The gospel of John begins by taking the reader directly back into pre-history, before anything existed….. anything except God that is! One need not be a Westminster Divine to understand where John is pointing his readers when he begins with the words “In the beginning”. The beloved Apostle is explicitly demonstrating in an irrefutable manner that Jesus Christ is God the Creator. He further develops his point by telling us that “all things were made by Him” (Jn. 1:3) and that Jesus was “in the world which was made by Him” (Jn. 1:10). An interesting transition is made in the passage, however, when one arrives at verse fourteen. There, John shows that Jesus the Creator came into the world to become Jesus the Redeemer. There is a beautiful parallelism between verses 1-5 with Jesus as Creator and verses 14-18 with Jesus as Redeemer. But what about those intermittent verses sandwiched between 1-5 and 14-18? They give us the bridge, if you will, between Christ the Creator and Christ the Redeemer. Creator God did not come as Redeemer in a vacuum. He came with a preparation and an introduction. In verses 6-13, we have that introduction coupled with a rich theology of redemption. In short, the gospel is correctly understood from this passage. As John prepares to show to his readers how the One who created everything that is came into the world to save His people, he constructs a bridge built with gospel truth in the span of eight verses. Specifically, three truths emerge regarding the gospel of Christ from these verses (and yes this IS JUST A REHASH OF MY SERMON FROM YESTERDAY, BUT FOR ALL OF YOU WHO SLEPT THROUGH IT OR WERENT THERE MAYBE THIS WILL HELP =-)
The first truth which relates to the presentation of the gospel Christ the Redeemer is that the gospel has man for its proclamation. In verses six through eight, we are told that a man was sent to bear witness to the light of Christ. Although God could save His elect through any means He wished, He had decreed that men be saved through “the foolishness of preaching”. What John (the apostle) highlights, though about John (the Baptist) was that ‘he was not THAT light’. John the Baptist was not the light of truth, nor is any other preacher for that matter. In my estimation, Count Zinzendorf correctly understood this when he said that the “role of the minister can be thus summed: preach the gospel, die, and be forgotten”. How striking is it that the man who Jesus called “a burning and shining light” (Jn. 5) and “the greatest man ever born” (Matt. 11) was the one who confessed that he was only “a voice crying in the wilderness” and “was not worthy to unlatch the sandal” of his Savior!! The author of Hebrews 13 further reiterates the primacy of Christ and secondary nature of the minister when he commands to “remember those who have ruled over you” (13:7) and “obey those who are ruling over you” (13:17) but counsels us that it is “Jesus Christ who is the same yesterday, today and forever”. Elders and Pastors come and they go, but the immutable Christ who they proclaim is forever exalted. Let us not get so caught up in preachewr worship that we forget the Christ that they point us to.
The second truth relative to the gospel which emerges from this text is that the gospel has Christ for its substance. In verse 9 John tells us that Jesus, not John the Baptist is the phos to alethinon (literally LIGHT, THE TRUTH or more in our vernacular THE TRUE LIGHT). It may sound like a rather elementary observation, but it is certainly vital nonetheless: IF YOU DO NOT HAVE JESUS, YOU DO NOT HAVE A GOSPEL! Mankind’s greatest problem is not disease, the economy, family fracture, hunger, child abuse, murder or any of the like. Although those are serious and tragic issues, they are only symptoms of the real issue. Mankind’s greatest problem is that he is WANDERING IN A WORLD OF DARKNESS, ALIENATED FROM HIS CREATOR, AND DEAD IN TRESPASSES AND SINS. Only the One who is the True Light from Heaven can wash a persons filthy heart and illumine their dark mind to a saving understanding of truth. That is the gospel, and without Jesus that gospel does not exist.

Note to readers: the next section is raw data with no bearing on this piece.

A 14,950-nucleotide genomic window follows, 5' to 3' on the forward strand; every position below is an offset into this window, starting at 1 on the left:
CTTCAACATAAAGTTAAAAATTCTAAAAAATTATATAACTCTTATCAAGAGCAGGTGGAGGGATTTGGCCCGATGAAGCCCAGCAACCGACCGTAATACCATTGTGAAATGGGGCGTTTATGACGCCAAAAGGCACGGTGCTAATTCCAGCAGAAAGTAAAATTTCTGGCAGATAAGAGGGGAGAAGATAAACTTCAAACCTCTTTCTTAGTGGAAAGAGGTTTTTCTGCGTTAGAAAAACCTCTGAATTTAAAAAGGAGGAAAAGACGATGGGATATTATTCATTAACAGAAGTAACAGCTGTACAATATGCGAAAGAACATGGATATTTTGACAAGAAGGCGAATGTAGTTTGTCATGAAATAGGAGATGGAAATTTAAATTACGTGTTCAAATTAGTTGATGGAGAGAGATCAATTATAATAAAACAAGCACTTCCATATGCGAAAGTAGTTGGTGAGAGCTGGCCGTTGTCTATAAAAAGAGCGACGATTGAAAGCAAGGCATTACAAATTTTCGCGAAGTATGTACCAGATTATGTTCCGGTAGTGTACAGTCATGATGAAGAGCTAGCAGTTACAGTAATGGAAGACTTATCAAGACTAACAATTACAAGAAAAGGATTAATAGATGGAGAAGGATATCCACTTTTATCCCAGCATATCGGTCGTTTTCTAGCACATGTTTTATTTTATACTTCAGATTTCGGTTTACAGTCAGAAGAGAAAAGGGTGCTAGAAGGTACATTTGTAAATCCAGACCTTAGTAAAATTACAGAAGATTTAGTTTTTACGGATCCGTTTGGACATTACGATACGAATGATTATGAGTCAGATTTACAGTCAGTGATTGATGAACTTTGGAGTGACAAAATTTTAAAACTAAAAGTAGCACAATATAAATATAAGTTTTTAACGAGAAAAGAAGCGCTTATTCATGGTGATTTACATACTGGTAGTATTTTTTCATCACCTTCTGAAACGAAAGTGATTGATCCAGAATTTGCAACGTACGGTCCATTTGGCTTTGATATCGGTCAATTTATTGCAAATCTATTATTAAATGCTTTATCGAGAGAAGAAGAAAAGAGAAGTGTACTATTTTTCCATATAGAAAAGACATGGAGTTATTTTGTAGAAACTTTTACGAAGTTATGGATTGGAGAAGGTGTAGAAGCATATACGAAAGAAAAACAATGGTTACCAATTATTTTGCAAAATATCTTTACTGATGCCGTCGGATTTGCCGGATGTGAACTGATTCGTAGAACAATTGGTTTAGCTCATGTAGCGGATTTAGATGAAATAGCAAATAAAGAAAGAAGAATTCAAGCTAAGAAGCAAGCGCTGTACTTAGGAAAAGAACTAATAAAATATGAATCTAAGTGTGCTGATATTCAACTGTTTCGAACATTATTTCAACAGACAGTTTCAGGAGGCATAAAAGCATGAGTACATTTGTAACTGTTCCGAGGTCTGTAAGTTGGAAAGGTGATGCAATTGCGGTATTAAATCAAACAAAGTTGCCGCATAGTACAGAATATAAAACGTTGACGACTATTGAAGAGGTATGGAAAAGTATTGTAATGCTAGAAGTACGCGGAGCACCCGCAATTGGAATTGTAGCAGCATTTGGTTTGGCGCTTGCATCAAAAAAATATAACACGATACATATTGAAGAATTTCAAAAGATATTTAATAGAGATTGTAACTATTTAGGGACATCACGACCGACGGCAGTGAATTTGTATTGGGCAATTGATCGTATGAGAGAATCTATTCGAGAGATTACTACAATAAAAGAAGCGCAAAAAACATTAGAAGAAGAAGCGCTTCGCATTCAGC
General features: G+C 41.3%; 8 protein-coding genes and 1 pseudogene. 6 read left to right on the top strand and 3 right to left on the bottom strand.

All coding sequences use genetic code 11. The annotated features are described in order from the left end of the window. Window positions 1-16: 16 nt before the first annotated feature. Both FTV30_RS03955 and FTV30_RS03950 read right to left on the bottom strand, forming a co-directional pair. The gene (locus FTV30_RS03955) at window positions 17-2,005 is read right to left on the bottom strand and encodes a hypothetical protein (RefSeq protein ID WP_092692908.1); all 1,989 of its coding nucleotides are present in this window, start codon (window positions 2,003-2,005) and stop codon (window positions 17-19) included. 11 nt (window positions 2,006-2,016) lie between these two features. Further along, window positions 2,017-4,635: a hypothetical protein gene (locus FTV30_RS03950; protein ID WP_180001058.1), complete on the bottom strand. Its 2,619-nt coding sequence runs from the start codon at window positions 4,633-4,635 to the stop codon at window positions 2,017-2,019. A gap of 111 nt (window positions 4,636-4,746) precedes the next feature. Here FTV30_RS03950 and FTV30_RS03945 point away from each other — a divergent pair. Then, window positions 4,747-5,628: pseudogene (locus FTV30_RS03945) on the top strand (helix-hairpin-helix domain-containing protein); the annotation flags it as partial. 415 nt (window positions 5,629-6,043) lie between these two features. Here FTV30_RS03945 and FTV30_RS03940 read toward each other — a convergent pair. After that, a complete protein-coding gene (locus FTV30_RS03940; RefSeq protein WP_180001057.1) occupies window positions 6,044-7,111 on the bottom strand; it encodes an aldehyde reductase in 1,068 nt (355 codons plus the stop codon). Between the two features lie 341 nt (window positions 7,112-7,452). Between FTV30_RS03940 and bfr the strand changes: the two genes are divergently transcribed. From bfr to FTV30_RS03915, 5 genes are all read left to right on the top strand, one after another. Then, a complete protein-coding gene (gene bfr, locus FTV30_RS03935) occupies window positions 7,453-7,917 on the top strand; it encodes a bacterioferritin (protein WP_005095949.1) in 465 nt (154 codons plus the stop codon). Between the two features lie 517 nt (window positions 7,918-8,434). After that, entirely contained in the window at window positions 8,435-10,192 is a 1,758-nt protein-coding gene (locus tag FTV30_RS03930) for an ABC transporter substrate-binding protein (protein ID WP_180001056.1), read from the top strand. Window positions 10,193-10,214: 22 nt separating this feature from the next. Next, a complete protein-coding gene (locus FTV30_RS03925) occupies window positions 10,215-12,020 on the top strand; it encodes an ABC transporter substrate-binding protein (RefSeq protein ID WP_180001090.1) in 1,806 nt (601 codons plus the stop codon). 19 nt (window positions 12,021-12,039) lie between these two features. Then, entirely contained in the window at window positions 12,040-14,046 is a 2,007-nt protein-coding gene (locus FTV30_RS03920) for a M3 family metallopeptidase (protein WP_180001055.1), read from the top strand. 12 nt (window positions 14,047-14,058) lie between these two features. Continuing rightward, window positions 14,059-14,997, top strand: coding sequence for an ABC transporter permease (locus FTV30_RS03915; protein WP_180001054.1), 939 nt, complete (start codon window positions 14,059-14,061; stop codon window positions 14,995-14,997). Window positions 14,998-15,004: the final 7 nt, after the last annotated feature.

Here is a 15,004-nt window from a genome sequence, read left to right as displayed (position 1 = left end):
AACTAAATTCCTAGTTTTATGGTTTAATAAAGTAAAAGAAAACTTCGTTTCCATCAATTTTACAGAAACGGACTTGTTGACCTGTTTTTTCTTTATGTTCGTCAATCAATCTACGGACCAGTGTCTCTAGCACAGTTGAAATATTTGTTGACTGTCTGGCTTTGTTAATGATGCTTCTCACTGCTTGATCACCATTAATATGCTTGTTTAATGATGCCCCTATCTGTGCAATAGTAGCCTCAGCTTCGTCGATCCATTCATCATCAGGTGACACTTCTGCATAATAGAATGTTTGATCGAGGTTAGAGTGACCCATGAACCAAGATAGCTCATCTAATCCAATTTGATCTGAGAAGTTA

Finally, the gospel has Gods glory for it’s goal. Verses 10-11 tell a sad story. The One who created the world came into the world, and the world did not even recognize Him (vs 10). Further, the One who created the world came to the special people to whom He had revealed Himself through the Old Testament prophets, and they themselves rejected Him (vs 11). Not everyone rejected Him, though. Some received Him, and were given the power and right to become sons and daughters of God (vs 12). The natural question which arises in the logical mind then becomes “how did that happen”? Or, “when the people He had made did not recognize Him, and the nation to whom He had given His word so long ago rejected Him, why and how is it that you and I have received him”? Obviously, the door is left open to congratulate oneself. After all most everyone else rejected Him, but I had sense enough to recognize His true identity and receive Him as my Savior. John makes short work of such thinking by reminding us in verse 13 that the only reason anyone is born again, and thus respond by faith in Christ is because they were born of God (vs 13). What is the point? The point is that the glory for anyone having recognized and received Jesus Christ as Savior should redound to God and God alone. A man can no more affect the new birth than he could his first birth.
Thanks be to God that He gives dead sinners life in the gospel of His Son- that very gospel which has man for its herald, Christ for substance and Gods glory for its goal.